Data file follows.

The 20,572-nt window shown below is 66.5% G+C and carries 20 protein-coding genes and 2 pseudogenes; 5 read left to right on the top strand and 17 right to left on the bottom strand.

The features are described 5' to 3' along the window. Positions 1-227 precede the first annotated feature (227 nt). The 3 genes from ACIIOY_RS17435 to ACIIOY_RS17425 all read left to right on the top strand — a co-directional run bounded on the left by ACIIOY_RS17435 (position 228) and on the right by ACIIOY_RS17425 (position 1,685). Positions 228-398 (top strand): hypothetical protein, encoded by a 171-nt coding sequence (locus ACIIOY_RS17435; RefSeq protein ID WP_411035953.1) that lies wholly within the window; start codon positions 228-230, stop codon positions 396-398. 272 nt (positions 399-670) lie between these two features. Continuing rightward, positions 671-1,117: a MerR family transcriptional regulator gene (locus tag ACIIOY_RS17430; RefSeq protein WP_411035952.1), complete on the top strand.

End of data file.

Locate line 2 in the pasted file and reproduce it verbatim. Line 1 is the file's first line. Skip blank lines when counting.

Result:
The features are described 5' to 3' along the window. Positions 1-227 precede the first annotated feature (227 nt). The 3 genes from ACIIOY_RS17435 to ACIIOY_RS17425 all read left to right on the top strand — a co-directional run bounded on the left by ACIIOY_RS17435 (position 228) and on the right by ACIIOY_RS17425 (position 1,685). Positions 228-398 (top strand): hypothetical protein, encoded by a 171-nt coding sequence (locus ACIIOY_RS17435; RefSeq protein ID WP_411035953.1) that lies wholly within the window; start codon positions 228-230, stop codon positions 396-398. 272 nt (positions 399-670) lie between these two features. Continuing rightward, positions 671-1,117: a MerR family transcriptional regulator gene (locus tag ACIIOY_RS17430; RefSeq protein WP_411035952.1), complete on the top strand.